ObjectiveTo determine that children with arterial ischemic stroke (AIS) due to an identifiable arteriopathy are distinct from those without arteriopathy and that each arteriopathy subtype has unique and recognizable clinical features.
MethodsWe report a large, observational, multicenter cohort of children with AIS, age 1 month to 18 years, enrolled in the International Pediatric Stroke Study from 2003 to 2014. Clinical and demographic differences were compared by use of the Fisher exact test, with linear step-up permutation min-p adjustment for multiple comparisons. Exploratory analyses were conducted to evaluate differences between cases of AIS with and without arteriopathy and between arteriopathy subtypes.
ResultsOf 2,127 children with AIS, 725 (34%) had arteriopathy (median age 7.45 years). Arteriopathy subtypes included dissection (27%), moyamoya (24.5%), focal cerebral arteriopathy-inflammatory subtype (FCA-i; 15%), diffuse cerebral vasculitis (15%), and nonspecific arteriopathy (18.5%). Children with arteriopathic AIS were more likely to present between 6 and 9 years of age (odds ratio [OR] 1.93, p = 0.029) with headache (OR 1.55, p = 0.023), multiple infarctions (OR 2.05, p < 0.001), sickle cell anemia (OR 2.9, p = 0.007), and head/neck trauma (OR 1.93, p = 0.018). Antithrombotic use and stroke recurrence were higher in children with arteriopathy. Among arteriopathy subtypes, dissection was associated with male sex, older age, headache, and anticoagulant use; FCA-i was associated with hemiparesis and single infarcts; moyamoya was associated with seizures and recurrent strokes; and vasculitis was associated with bilateral infarctions.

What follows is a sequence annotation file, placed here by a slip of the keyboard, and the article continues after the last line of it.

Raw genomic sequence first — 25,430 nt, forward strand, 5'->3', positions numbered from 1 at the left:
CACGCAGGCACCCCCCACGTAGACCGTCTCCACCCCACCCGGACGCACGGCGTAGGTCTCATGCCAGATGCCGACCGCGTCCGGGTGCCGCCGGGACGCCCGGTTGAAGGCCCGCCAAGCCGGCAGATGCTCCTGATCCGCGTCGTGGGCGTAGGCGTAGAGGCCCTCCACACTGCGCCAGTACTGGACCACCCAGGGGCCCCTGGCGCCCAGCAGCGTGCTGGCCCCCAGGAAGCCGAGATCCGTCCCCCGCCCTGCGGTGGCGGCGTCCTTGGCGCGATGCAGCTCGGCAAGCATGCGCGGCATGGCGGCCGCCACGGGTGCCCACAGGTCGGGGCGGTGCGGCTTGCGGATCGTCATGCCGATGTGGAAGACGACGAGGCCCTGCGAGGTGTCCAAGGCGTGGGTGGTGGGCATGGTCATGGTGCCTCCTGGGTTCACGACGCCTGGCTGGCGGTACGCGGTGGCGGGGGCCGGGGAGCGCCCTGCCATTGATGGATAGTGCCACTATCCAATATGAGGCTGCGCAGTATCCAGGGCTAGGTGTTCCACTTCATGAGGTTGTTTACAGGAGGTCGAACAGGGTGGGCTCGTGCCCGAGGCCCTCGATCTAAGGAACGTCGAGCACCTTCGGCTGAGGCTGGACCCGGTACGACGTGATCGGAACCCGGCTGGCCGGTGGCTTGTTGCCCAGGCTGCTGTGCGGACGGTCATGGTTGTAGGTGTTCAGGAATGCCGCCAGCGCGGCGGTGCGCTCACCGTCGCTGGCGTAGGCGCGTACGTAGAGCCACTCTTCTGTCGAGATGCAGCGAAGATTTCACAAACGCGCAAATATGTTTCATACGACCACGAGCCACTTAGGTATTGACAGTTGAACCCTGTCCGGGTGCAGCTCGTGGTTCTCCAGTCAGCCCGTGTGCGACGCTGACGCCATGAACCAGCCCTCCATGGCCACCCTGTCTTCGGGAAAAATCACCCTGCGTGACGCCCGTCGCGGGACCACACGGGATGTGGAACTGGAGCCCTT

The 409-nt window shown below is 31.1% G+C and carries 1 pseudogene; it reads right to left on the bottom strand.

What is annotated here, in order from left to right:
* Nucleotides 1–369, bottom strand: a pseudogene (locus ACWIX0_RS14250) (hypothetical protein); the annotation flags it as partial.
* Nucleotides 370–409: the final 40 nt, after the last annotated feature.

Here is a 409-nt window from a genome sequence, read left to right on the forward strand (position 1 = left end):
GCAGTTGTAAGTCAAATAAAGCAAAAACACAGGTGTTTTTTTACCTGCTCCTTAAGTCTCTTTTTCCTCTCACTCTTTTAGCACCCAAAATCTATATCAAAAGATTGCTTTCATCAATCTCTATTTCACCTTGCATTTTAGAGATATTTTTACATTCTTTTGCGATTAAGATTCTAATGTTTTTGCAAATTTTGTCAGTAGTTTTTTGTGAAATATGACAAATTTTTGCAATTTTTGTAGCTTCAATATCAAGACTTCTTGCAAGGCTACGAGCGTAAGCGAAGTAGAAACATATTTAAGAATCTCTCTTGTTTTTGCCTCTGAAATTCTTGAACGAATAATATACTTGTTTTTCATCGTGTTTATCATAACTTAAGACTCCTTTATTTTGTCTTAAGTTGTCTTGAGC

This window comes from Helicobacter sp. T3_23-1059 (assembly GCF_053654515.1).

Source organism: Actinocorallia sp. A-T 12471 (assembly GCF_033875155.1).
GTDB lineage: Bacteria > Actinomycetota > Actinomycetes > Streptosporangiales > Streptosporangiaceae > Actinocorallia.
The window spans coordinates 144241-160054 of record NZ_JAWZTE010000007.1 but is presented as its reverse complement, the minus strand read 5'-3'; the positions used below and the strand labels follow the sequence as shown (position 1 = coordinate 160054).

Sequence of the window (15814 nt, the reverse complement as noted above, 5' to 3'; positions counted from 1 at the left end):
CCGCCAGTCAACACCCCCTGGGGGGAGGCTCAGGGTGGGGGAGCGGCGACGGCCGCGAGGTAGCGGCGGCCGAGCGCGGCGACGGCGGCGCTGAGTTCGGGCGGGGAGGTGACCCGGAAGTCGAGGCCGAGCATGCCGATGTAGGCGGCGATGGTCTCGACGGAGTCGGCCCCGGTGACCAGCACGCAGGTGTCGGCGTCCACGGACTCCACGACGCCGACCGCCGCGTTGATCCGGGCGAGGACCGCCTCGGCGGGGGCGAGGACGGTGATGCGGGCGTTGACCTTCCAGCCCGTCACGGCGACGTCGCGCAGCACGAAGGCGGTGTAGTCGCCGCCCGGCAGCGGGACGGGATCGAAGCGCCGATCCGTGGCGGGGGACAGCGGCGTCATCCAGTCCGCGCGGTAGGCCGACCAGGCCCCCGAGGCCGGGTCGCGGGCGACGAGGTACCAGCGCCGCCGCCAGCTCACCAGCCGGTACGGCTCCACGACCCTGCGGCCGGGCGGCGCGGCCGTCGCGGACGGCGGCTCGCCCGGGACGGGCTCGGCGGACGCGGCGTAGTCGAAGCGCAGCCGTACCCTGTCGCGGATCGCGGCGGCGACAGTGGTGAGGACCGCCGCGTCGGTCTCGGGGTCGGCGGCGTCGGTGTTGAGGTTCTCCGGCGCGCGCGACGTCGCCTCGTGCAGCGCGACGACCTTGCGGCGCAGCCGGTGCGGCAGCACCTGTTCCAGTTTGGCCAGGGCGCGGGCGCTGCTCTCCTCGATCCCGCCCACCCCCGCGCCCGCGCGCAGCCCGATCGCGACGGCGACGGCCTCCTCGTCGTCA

ConclusionSpecific clinical profiles are associated with cerebral arteriopathies in children with AIS. These observations may be helpful indicators in guiding early diagnosis and defining subgroups who may benefit most from future therapeutic trials.